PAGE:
Wednesday, May 29, 2019 /07:30AM / Fitch Ratings
OPEC+ is likely to mitigate the decline in Iran's production due to US waivers ending, Fitch Ratings says. This will not necessarily mean an increase in the alliance's overall production and could be effectively achieved through ramping up output within existing quotas or redistribution of quotas. The alliance has adjusted its output to offset fluctuating global supply and demand since its formation in 2016. Crude price volatility is increasing in the short term, however.
The pressure on buyers of Iranian oil has intensified and the country is likely to reduce exports. This is due to the US not renewing waivers to continue to purchase crude from Tehran for China, India, Italy, Greece, Japan, South Korea, Taiwan and Turkey. This is likely to reduce spare capacity elsewhere in the market and has already caused price volatility. It also increases the chances of oil prices rising in the short term.
We believe it is unlikely that Iran's exports will fall to zero as some countries, notably China, continue to buy oil from it despite the removal of waivers. However, we assume export volumes could halve, compared to around 1 million barrels per day (MMbpd) at the beginning of the year, as Italy, Greece and Turkey have stopped buying Iranian crude.
OPEC+ countries, especially Saudi Arabia, which cut production more than it has committed to, are likely to need to increase production in 2H19 to meet global demand, but any changes in output are likely to be incremental. This is to avoid a similar situation to the one last year, when Saudi Arabia, Russia and other countries increased production after the sanctions on Iran were announced, but the US unexpectedly issued waivers, which resulted in overproduction and Brent falling to USD50/barrel by the end of the year.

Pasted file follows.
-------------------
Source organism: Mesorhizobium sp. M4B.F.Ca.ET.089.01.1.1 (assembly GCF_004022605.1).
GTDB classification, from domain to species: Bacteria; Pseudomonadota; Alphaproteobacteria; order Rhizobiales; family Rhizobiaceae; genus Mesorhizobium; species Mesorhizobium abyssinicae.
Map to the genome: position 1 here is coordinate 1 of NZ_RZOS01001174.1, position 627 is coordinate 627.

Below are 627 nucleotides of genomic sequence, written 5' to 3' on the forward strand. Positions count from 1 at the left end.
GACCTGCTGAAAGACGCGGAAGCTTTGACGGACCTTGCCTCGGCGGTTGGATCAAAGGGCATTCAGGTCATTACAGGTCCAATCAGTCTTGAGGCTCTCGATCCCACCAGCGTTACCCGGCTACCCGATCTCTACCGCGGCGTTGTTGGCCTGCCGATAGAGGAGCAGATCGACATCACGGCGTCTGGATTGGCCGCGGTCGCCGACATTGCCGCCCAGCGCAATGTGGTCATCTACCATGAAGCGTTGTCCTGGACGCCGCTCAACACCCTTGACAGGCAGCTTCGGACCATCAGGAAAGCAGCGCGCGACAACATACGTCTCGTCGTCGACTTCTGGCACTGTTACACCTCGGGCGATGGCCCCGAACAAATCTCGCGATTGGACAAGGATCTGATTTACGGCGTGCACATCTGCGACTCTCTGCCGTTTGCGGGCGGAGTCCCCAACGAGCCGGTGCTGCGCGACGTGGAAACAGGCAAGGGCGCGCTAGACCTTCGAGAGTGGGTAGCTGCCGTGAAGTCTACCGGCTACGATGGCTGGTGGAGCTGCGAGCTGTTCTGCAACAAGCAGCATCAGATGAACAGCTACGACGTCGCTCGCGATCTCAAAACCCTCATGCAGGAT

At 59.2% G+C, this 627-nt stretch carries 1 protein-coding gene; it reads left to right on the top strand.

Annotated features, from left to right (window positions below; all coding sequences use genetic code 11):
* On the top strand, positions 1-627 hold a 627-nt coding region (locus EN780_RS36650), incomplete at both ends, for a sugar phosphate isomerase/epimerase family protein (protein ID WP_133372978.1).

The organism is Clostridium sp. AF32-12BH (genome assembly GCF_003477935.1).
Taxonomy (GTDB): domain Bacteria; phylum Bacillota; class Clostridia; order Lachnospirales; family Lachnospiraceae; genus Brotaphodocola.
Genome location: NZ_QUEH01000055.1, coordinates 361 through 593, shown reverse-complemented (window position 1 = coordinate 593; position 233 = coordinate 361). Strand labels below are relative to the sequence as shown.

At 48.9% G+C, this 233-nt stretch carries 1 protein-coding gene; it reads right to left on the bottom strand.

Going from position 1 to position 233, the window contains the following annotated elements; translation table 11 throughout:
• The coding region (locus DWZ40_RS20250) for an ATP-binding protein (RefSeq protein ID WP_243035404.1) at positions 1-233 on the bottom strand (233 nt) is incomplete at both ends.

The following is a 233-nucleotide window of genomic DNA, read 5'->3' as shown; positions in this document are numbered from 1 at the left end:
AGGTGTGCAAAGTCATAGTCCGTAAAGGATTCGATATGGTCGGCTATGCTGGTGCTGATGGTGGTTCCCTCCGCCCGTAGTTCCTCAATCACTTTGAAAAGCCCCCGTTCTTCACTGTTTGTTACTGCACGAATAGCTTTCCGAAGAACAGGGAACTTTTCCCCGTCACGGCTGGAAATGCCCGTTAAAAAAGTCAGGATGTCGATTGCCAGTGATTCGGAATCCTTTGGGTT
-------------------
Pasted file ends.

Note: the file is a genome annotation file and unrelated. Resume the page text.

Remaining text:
At end-April OPEC+ had around 2.0-2.5MMbpd of unused capacity, mainly in Saudi Arabia. This spare capacity could be used to quickly replace Iran's reduced volumes while maintaining overall OPEC+ production broadly unchanged. OPEC+ reported overcompliance (exceeding agreed production cuts) of 168% in April 2019 and it potentially has the ability to raise output by around 0.6MMbpd and remain formally in line with the guidelines agreed in December 2018.
The reduced spare capacity could lead to higher volatility in the market over the next few months. But the level of prices will also depend on many other factors, including production dynamics in US and in countries with high operational risks (e.g. Nigeria and Venezuela), and global demand. We expect Brent to average USD65/bbl in 2019, in line with the year-to-date prices.
However, in the longer term spare capacity would be likely to normalise even if sanctions on Iran remained in place. Many OPEC countries, including UAE and Kuwait, have plans to increase their oil production capacity despite the OPEC+ commitment to regulate their current output. For example, Abu Dhabi's ADNOC (AA/Stable) plans to increase its capacity from 3.5MMbpd at end-2018 to 4.0MMbpd by 2020 and 5.0MMbpd by 2030. This supports our assumption that in the long term prices will come back to USD50-60/barrel.
OPEC+ is a petro alliance of 24 countries, including 14 OPEC members and 10 non-OPEC members, the latter including Russia, Kazakhstan and Mexico, which produces over half of global oil output. The alliance was formed in 2016 with an initial agreement to cut combined production by 1.8MMbpd to counter lower demand and growing US shale crude production to support oil prices. The alliance has been adjusting its targets since inception in response to crude supply-demand fluctuations.
The alliance's agreements are ultimately supportive for the credit profiles of the oil companies located in OPEC+ countries, including ADNOC, Saudi Aramco (A+/Stable) and Russia's Rosneft. Although the companies' volumes have been negatively affected, the agreements helped bring the market closer to equilibrium and stabilise oil prices.